There are several ways to dry hop, if one considers the variations of making hop teas, etc. The best time to dry hop is after primary fermentation has slowed and little CO2 is being driven off the wort. Dry hopping earlier than this point is inefficient as the volatile hop oils are scrubbed away by the exiting CO2. Also, dry hopping early in the fermentation phase may result in hops on the bottom of the fermenter being covered with yeast, which results in inefficient extraction of aroma. Another consideration of timing dry hopping is with infection risk. Hops in contact with boiling wort are effectively sanitized. Addition of dry hops after primary fermentation allows them to contact a wort/beer with some alcohol and less sugar, which prevents infections from getting a foothold.
The proper length of time for dry hopping is dependent on the temperature. At ale temperatures, 7-14 days of contact time is widely used. At lager temperatures, although little data is available as few lagers are dry hopped, it seems obvious that longer contact times, on the order of 14-21 days, are called for. It is common to use 0.5 - 2.0 oz. or more in a 5 gallon batch, but as always it is up to the individual's preferences and the hop variety. An ounce or more of East Kent Goldings in the secondary will add a nice aroma, but probably not overpowering to most brewers. A similar amount of Cascades, on the other hand, are not for the faint of heart! The rare commercial brewer that dry hops generally leaves the hops on the beer for a longer time than the average, impatient homebrewer. This is undoubtedly to extract more aroma from this relatively expensive ingredient.
EKGs, Fuggles, Northern Brewer, Saaz, Cascade, all Hallertauer variants, and many other hops have been used successfully. It should be noted that the aroma of the beer greatly influences the profile, and that the "correct" aroma hop should be used to match the style (i.e. English hops for English ales). American brewers have traditionally used hops from all over the globe so European hops, for example, can be used without fear of a brewing faux pas. Note also that traditionally, German beers are not dry-hopped, but that American versions of German styles are sometimes dry hopped.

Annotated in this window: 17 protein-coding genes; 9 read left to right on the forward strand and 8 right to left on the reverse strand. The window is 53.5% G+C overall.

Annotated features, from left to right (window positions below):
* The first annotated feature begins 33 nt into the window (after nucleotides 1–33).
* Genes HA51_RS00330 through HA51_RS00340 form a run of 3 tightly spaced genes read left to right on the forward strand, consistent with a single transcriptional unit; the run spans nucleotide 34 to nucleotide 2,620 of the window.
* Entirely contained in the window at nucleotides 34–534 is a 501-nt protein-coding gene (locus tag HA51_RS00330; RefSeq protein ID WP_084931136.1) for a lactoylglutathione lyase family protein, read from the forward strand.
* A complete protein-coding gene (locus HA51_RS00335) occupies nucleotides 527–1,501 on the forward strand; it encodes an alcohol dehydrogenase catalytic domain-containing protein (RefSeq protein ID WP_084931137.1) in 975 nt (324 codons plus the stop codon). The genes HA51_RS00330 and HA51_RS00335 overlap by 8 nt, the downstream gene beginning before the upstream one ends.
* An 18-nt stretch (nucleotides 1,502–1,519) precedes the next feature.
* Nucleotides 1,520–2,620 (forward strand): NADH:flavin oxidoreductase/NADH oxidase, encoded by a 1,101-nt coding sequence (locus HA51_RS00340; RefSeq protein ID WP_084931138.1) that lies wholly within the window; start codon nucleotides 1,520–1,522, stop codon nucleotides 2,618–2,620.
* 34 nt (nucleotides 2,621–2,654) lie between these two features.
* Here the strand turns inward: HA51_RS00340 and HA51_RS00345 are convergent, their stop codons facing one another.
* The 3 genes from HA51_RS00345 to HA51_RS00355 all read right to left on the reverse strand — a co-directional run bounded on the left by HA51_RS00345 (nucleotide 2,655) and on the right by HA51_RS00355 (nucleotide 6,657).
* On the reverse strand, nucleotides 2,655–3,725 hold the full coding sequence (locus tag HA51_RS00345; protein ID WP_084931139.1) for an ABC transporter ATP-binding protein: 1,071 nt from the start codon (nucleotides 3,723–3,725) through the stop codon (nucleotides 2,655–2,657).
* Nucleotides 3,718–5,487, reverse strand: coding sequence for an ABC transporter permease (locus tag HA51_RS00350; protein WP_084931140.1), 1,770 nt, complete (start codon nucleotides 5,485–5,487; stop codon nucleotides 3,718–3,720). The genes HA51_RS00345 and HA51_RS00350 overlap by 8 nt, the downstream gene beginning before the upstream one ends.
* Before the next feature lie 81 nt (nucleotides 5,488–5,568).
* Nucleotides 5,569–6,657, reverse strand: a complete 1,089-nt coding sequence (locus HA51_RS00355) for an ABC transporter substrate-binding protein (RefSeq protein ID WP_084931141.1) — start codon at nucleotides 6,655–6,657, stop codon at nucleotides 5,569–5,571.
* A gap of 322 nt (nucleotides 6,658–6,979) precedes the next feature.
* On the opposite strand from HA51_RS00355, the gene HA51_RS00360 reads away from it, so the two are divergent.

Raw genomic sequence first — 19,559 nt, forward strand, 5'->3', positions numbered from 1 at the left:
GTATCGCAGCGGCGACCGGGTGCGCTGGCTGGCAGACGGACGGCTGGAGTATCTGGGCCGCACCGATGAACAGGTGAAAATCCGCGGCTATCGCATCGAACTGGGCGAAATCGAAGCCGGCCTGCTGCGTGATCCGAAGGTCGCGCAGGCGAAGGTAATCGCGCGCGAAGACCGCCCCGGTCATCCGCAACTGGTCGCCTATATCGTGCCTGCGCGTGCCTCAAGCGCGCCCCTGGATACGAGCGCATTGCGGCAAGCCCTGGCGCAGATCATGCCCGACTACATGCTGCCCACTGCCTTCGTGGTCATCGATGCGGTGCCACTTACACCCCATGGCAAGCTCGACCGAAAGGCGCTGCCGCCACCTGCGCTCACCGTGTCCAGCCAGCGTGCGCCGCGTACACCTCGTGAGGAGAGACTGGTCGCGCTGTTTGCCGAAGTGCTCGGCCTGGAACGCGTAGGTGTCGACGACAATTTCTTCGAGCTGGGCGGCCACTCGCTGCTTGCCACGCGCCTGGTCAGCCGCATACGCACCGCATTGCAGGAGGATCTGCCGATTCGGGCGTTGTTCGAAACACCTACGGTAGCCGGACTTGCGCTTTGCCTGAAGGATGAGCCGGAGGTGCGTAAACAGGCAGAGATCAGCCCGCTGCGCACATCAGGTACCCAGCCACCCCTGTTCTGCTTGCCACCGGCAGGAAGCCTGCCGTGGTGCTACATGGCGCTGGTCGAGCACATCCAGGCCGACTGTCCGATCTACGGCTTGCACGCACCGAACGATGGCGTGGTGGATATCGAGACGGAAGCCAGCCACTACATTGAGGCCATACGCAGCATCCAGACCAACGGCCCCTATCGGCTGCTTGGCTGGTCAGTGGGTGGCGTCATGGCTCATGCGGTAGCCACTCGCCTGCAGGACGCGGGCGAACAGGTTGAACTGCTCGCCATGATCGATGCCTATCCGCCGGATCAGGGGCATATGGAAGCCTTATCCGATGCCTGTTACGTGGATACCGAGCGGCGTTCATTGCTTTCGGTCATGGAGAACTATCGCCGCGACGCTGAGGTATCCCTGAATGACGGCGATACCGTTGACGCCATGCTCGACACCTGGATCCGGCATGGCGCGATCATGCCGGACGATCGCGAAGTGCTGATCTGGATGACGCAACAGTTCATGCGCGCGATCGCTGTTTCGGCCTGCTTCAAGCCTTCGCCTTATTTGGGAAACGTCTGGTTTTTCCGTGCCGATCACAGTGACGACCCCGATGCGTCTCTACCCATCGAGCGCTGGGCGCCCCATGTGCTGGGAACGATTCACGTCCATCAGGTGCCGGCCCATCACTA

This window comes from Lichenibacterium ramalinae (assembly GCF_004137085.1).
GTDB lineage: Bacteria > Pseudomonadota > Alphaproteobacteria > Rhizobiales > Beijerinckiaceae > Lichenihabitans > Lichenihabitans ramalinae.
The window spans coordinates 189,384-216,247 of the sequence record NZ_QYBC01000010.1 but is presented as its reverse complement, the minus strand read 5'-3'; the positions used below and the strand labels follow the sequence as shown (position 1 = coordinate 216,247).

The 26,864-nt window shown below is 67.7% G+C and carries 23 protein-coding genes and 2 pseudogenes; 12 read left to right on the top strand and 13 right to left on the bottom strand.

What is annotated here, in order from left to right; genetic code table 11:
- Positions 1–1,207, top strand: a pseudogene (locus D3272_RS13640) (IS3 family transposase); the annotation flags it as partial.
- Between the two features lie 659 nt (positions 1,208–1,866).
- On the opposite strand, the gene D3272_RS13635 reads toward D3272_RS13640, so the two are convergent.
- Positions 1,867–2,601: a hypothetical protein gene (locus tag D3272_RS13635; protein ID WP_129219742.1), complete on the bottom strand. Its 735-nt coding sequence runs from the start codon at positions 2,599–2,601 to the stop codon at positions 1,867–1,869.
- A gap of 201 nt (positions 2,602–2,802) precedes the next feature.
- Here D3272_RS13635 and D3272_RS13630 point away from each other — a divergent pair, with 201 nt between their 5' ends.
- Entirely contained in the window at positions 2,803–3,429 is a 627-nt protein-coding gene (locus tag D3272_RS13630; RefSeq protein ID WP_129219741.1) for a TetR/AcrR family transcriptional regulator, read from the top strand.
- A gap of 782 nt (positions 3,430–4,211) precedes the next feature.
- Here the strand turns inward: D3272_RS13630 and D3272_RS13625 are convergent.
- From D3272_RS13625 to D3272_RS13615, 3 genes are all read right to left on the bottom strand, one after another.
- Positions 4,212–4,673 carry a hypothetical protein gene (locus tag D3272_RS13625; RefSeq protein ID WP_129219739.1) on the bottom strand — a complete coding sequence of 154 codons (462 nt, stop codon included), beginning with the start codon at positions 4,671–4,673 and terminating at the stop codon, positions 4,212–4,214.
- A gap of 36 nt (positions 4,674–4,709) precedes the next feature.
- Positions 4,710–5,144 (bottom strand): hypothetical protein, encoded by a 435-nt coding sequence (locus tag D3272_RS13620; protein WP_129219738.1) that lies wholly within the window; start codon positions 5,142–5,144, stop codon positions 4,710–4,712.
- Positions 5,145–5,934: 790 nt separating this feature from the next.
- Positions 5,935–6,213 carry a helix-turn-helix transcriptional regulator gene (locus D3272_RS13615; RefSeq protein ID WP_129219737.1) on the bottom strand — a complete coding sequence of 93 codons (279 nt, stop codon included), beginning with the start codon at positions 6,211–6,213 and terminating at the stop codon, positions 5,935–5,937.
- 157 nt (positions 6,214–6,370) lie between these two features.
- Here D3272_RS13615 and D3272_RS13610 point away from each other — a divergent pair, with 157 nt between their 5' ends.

The first and foremost way to dry hop is to simply put the hops into the fermenter. The most common worry with this method is about infecting a beer which is nearly ready to bottle/keg. Hops are natural preservatives, and infections from this method are very rare. Of course, an infection source in a homebrewery is impossible to prove, but this risk is certainly minimal. If loose hops or plugs are used, they will float, and some brewers use a sanitized hop bag and marbles to sink the hops for maximum contact. If pellets are used they will sink, but may be difficult to avoid when bottling or kegging. Also, the pellet hops can be easily covered by yeast falling out of suspension, so they should be added after virtually all fermentation activity has ceased, and a good amount of the yeast has fallen. Finally, it is worth mentioning that, for many, pellets are not well regarded for dry hopping because the pelletization process is known to be very rough on the volatile aromatic compounds which the brewer is attempting to capture. Others swear by them, claiming the pre-burst lupulin glands provide more aroma to the beer.
Another method used to dry hop is to steep the hops in a white alcohol (grain, vodka, etc.) and sometimes water solution for hours or days, then pour this solution into the fermenter. This is a common practice among those who want to protect against the remote possibility of infection with normal dry hopping. It should be noted that as the temperature of the alcohol/water/hops mixture is raised, the effect approaches that of finish hopping, as the most volatile hop oils are driven off.
Adding hop oil, a product recently introduced to the homebrewing market, is another way of "dry-hopping". It should be done after primary fermentation has slowed for many of the same reasons.
These dry hopping methods, and others, will produce different results, mainly because the desired compounds are so volatile. The variety of reactions taking place during processing and fermentation will affect the results. Some have noted grassy and otherwise unpleasant aromas from the practice of dry hopping, so it is not for all beers, nor for all people. The "best" method is the one which gives the desired result to the individual homebrewer.